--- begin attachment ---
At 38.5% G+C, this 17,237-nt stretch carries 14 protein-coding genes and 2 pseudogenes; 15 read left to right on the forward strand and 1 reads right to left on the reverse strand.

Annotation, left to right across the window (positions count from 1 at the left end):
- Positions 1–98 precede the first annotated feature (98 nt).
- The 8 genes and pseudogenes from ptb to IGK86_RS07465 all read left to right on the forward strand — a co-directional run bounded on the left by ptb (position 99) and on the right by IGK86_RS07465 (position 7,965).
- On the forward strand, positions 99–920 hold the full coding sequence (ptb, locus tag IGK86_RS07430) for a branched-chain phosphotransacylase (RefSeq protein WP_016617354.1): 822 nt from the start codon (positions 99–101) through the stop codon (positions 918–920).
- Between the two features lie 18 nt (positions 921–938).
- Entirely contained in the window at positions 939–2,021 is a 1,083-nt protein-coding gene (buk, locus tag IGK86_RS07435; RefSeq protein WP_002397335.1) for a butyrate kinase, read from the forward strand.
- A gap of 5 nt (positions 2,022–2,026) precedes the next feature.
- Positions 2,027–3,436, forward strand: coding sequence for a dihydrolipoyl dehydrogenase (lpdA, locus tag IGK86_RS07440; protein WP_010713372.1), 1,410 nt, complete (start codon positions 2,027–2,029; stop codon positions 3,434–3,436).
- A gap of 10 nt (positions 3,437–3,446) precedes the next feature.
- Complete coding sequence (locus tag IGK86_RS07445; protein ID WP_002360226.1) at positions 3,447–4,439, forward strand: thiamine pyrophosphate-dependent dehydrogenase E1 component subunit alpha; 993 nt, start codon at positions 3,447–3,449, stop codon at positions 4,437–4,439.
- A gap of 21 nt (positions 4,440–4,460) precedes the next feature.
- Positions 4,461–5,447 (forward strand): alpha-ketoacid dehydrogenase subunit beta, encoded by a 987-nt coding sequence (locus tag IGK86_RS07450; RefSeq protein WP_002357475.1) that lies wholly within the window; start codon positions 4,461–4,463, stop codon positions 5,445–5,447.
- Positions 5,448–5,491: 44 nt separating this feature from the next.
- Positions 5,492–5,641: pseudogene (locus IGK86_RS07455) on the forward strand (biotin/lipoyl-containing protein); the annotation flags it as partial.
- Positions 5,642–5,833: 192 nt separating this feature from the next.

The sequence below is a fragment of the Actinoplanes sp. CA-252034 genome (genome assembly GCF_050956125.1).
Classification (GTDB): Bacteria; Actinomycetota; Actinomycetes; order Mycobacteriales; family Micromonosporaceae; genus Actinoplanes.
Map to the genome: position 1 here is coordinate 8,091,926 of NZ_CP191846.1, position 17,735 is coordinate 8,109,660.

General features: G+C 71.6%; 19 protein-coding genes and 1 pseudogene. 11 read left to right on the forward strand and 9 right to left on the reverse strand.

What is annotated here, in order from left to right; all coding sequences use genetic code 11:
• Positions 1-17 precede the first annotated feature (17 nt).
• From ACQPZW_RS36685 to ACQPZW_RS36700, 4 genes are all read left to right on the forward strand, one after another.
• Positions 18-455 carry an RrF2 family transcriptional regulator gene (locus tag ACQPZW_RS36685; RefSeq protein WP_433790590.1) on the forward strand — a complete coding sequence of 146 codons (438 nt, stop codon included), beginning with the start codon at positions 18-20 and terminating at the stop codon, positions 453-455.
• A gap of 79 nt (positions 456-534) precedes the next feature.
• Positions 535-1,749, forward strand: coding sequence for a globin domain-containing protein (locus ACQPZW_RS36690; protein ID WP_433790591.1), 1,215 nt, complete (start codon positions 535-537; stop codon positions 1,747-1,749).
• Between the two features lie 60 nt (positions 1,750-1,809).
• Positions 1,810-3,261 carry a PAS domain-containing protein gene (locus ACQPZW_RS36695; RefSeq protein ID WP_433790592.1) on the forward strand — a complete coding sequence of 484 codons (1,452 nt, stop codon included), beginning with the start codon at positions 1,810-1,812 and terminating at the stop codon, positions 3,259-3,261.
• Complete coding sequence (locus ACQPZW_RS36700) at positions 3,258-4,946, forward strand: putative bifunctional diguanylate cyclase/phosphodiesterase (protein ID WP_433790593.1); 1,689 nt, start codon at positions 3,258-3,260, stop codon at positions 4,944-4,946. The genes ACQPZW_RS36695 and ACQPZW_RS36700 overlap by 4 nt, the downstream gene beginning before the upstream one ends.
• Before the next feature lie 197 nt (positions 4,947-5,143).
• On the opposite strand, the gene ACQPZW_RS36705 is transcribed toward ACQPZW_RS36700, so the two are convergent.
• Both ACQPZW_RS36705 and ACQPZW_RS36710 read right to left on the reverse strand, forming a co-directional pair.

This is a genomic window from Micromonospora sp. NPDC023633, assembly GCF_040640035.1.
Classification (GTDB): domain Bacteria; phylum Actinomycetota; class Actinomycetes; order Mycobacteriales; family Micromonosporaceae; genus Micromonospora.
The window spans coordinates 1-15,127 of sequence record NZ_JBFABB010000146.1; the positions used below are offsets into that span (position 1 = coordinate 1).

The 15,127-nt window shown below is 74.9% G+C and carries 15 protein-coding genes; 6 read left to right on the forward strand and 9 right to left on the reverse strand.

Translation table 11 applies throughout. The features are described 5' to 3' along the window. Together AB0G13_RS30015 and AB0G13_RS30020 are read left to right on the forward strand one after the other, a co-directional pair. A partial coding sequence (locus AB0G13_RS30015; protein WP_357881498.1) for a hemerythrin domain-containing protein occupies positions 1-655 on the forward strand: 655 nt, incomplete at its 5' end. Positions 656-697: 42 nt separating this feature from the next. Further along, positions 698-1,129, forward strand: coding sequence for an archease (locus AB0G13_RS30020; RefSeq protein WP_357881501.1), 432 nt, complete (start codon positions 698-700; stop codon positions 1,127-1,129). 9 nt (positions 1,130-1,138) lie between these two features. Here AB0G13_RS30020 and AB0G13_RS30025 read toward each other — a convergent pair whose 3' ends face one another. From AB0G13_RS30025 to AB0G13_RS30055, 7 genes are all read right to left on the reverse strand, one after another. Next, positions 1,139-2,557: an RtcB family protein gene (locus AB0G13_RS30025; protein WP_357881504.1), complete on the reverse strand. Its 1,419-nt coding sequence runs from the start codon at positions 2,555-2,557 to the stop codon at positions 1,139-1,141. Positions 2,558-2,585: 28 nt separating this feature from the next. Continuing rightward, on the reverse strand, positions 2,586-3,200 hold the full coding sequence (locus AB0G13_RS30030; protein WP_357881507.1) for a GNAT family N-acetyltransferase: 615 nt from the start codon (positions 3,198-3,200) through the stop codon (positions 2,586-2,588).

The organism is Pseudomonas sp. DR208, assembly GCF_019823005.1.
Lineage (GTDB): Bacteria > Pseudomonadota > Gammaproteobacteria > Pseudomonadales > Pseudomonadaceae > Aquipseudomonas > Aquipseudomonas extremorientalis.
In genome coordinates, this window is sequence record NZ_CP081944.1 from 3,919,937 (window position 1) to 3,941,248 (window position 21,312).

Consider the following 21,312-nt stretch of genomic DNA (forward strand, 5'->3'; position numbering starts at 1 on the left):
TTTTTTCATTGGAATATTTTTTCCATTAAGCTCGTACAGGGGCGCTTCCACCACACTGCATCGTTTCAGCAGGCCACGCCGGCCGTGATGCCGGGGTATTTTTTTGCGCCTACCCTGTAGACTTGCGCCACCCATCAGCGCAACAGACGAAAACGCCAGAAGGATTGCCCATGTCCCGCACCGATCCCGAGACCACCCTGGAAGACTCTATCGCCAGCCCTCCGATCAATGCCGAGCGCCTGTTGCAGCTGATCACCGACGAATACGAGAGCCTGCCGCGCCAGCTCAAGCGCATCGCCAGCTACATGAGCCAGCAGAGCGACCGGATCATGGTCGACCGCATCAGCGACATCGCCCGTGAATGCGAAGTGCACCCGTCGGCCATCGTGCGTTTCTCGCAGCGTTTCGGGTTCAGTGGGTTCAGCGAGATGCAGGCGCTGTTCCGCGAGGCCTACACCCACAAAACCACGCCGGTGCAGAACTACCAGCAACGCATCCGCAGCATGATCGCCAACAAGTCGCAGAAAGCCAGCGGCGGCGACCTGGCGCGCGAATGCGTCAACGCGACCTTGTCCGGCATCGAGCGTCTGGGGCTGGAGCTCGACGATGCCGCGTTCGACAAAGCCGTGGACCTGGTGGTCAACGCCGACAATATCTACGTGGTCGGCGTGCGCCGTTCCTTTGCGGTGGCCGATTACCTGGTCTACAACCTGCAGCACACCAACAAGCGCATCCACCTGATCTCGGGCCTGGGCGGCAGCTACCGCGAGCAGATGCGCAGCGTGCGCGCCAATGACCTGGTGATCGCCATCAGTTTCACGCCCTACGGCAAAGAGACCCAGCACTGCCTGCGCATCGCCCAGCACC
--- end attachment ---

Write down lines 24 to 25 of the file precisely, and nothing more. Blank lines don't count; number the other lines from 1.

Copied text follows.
• Positions 18-455 carry an RrF2 family transcriptional regulator gene (locus tag ACQPZW_RS36685; RefSeq protein WP_433790590.1) on the forward strand — a complete coding sequence of 146 codons (438 nt, stop codon included), beginning with the start codon at positions 18-20 and terminating at the stop codon, positions 453-455.
• A gap of 79 nt (positions 456-534) precedes the next feature.